June 20, 2002

The Honorable Rick Perry                                 Via Federal Express
Governor of the State of Texas
P.O. Box 12428
Austin, TX 78711-2428

The Texas Board of Pardons & Parole             Via Federal Express
Attn: Ms. Maria Ramirez
Executive Clemency
8610 Shoal Creek Blvd
Austin, Texas 78757

  Re: Initial and Supplemental Application for Clemency
                              Robert O. Coulson, #999115

Dear Governor Perry and Members of the Board,

As I noted in the Supplemental Application filed June 10th, I am at a severe disadvantage in this system and process. I am not privy to the inner workings of the Board, but prosecutors have unlimited “behind the scenes” access to the Board and Board members. I expressed my concern that behind the scenes pressure might be particularly strong in this case because of the   heinous, high profile nature of the crime and because of Harris County District Attorney Chuck Rosenthal’s personal interest in the case. I stated my concern that prosecutors are in a position to tell you all manner of things about my client that neither he nor I can know or dispute.

My concern has now materialized. Since filing the clemency requests, I have been advised of an alleged effort by the prosecutor’s office to tamper with the Board’s independent truth-seeking process through alleged intimidation of Board employees investigating Mr.
Coulson claims. While prosecutors may certainly provide the Board with an opinion, there
should be no interference with, or undue influence upon, the Board’s investigators. If the allegations are true, then the Board’s investigation may have been limited or distorted at a
critical time for Mr. Coulson.

As one who is outside the system looking in, I am not in a position to properly investigate these allegations, verify any of the facts or take any remedial action, since the allegations involve alleged pressure brought on Board employees. Yet the facts, if I could prove them to be true,

could indicate that the state, acting through a prosecutor’s office, may be deliberately tampering with witnesses in the clemency process.

Recently in Missouri, the 8th Circuit U.S. Court of Appeals issued a motion for stay under similar circumstances when attorneys for a clemency petitioner learned that a prosecutor had threatened a witness with employment reprisals if she offered testimony in a clemency proceeding that might have “embarrassed” the prosecutor’s office.  In Missouri, as in Texas, the clemency process,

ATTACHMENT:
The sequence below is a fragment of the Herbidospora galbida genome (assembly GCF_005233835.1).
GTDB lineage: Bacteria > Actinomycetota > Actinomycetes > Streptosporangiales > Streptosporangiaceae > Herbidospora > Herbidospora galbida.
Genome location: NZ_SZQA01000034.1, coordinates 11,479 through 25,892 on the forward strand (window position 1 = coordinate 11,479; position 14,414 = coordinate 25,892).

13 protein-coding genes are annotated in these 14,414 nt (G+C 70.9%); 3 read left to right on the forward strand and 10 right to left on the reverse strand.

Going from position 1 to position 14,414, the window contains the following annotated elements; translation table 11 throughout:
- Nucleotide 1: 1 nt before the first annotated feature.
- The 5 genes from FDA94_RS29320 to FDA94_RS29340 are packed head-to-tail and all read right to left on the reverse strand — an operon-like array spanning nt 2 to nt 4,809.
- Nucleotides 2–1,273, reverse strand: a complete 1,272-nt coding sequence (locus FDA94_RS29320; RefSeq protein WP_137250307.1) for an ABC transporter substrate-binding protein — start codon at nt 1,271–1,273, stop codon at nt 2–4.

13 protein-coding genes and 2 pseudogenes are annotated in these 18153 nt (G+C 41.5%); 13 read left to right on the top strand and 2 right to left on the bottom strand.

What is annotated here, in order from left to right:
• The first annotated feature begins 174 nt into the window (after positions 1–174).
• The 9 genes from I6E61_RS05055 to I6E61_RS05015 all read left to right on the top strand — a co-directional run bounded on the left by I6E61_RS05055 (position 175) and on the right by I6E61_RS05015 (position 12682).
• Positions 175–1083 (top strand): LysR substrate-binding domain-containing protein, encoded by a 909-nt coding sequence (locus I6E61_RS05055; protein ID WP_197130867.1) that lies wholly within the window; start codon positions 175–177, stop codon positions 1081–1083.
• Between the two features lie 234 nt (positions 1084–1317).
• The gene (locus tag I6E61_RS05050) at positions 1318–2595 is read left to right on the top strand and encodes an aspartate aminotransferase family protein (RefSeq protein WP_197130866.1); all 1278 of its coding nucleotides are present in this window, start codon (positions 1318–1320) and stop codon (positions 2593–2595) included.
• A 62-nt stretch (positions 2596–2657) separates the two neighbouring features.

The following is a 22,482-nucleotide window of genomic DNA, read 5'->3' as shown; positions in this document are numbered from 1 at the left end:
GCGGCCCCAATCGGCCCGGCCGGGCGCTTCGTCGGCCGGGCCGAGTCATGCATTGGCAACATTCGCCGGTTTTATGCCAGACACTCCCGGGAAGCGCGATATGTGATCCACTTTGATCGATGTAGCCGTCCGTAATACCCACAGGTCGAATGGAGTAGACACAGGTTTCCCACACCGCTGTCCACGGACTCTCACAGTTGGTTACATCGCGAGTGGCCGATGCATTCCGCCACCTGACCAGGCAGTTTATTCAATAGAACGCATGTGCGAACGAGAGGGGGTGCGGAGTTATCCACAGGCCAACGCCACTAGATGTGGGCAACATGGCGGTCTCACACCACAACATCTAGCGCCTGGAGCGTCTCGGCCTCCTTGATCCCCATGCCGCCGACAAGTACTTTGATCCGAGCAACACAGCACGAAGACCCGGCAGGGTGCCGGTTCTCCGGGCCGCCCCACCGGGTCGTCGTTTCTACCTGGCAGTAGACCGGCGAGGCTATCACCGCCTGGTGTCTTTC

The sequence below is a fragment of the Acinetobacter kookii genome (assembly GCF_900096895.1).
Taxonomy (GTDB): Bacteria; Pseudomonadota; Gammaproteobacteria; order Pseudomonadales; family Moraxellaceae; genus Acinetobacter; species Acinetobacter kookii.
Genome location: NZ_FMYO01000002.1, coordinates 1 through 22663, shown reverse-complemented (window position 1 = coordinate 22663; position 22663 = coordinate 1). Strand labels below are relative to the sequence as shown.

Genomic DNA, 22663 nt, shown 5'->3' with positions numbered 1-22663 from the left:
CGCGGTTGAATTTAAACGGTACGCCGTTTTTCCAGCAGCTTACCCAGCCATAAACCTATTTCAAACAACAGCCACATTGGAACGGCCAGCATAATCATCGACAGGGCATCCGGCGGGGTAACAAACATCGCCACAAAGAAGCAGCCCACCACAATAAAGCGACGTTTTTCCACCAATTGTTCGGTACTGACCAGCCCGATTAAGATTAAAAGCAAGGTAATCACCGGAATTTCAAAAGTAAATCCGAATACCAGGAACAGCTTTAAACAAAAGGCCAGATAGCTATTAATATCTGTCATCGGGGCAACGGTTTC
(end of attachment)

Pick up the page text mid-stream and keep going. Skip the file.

…regularly receives evidence from any and all sources in clemency matters,
and the Governor is not restricted as to the nature of the considerations he may
entertain or the evidence he may receive. Young v. Hayes, 218 F.3d 850, 853
(8th Cir. 2000)[Copy attached]

The Court found that the actions of one arm of the state – the prosecutor – interfered with the fundamental fairness of the state procedure by threatening a witness. For that reason, the Court intervened and issued a stay to protect the integrity of the state’s clemency process.

 Such action is warranted in this case, so that the Board may determine (a) whether or not the integrity of its clemency process has been compromised in this case by alleged state misconduct in the form of witness tampering, and (b) how to proceed if these allegations prove true.

 Accordingly, request is made for a reprieve now, by the Governor or by the Board, to permit the Board to conduct a full and fair hearing into the allegations. Such an investigation cannot be done between now and the time of the scheduled execution on Tuesday June 25, 2002.

       Respectfully submitted,

SBT No. 19071300
Tel:  (713) 222?0004
Fax: (713) 222-0166

cc: Members of the Board
      Laura McElroy